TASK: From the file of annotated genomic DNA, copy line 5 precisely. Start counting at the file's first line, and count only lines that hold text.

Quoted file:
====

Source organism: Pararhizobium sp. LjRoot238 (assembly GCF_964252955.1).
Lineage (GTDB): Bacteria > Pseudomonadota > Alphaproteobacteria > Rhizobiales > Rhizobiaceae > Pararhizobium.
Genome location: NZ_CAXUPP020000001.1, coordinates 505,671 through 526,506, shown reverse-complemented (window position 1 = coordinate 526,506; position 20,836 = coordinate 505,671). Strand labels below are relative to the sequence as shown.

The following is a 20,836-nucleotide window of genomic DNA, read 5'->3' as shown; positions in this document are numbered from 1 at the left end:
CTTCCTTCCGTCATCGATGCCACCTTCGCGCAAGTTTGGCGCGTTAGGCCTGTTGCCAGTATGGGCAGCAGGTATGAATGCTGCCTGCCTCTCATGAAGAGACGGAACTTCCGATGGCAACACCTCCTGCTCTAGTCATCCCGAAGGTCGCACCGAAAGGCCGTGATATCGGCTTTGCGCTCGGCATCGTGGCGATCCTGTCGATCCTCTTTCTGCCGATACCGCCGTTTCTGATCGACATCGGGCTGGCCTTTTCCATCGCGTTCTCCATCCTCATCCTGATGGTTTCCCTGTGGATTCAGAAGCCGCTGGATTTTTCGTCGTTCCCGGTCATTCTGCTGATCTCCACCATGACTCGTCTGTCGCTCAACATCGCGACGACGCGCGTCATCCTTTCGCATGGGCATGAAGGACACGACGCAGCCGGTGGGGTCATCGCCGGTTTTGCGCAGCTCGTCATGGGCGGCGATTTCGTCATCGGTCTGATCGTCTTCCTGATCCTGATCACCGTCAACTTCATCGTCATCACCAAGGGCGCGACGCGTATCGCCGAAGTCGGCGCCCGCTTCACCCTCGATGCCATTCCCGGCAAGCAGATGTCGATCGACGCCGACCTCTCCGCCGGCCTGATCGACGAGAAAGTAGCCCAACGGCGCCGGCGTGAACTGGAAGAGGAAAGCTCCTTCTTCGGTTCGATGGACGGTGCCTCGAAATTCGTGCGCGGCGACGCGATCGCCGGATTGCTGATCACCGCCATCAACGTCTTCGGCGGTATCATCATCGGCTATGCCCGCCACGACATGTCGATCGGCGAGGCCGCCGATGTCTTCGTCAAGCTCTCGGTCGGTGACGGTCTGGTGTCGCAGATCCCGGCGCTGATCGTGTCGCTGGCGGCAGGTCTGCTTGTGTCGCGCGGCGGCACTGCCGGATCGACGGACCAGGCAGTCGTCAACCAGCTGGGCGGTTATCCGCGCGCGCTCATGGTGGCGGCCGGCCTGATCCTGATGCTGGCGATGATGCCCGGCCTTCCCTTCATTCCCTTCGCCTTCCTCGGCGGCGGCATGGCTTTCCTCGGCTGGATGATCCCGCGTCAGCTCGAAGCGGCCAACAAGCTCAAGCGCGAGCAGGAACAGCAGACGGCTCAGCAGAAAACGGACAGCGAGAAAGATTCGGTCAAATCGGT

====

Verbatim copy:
CTTCCTTCCGTCATCGATGCCACCTTCGCGCAAGTTTGGCGCGTTAGGCCTGTTGCCAGTATGGGCAGCAGGTATGAATGCTGCCTGCCTCTCATGAAGAGACGGAACTTCCGATGGCAACACCTCCTGCTCTAGTCATCCCGAAGGTCGCACCGAAAGGCCGTGATATCGGCTTTGCGCTCGGCATCGTGGCGATCCTGTCGATCCTCTTTCTGCCGATACCGCCGTTTCTGATCGACATCGGGCTGGCCTTTTCCATCGCGTTCTCCATCCTCATCCTGATGGTTTCCCTGTGGATTCAGAAGCCGCTGGATTTTTCGTCGTTCCCGGTCATTCTGCTGATCTCCACCATGACTCGTCTGTCGCTCAACATCGCGACGACGCGCGTCATCCTTTCGCATGGGCATGAAGGACACGACGCAGCCGGTGGGGTCATCGCCGGTTTTGCGCAGCTCGTCATGGGCGGCGATTTCGTCATCGGTCTGATCGTCTTCCTGATCCTGATCACCGTCAACTTCATCGTCATCACCAAGGGCGCGACGCGTATCGCCGAAGTCGGCGCCCGCTTCACCCTCGATGCCATTCCCGGCAAGCAGATGTCGATCGACGCCGACCTCTCCGCCGGCCTGATCGACGAGAAAGTAGCCCAACGGCGCCGGCGTGAACTGGAAGAGGAAAGCTCCTTCTTCGGTTCGATGGACGGTGCCTCGAAATTCGTGCGCGGCGACGCGATCGCCGGATTGCTGATCACCGCCATCAACGTCTTCGGCGGTATCATCATCGGCTATGCCCGCCACGACATGTCGATCGGCGAGGCCGCCGATGTCTTCGTCAAGCTCTCGGTCGGTGACGGTCTGGTGTCGCAGATCCCGGCGCTGATCGTGTCGCTGGCGGCAGGTCTGCTTGTGTCGCGCGGCGGCACTGCCGGATCGACGGACCAGGCAGTCGTCAACCAGCTGGGCGGTTATCCGCGCGCGCTCATGGTGGCGGCCGGCCTGATCCTGATGCTGGCGATGATGCCCGGCCTTCCCTTCATTCCCTTCGCCTTCCTCGGCGGCGGCATGGCTTTCCTCGGCTGGATGATCCCGCGTCAGCTCGAAGCGGCCAACAAGCTCAAGCGCGAGCAGGAACAGCAGACGGCTCAGCAGAAAACGGACAGCGAGAAAGATTCGGTCAAATCGGT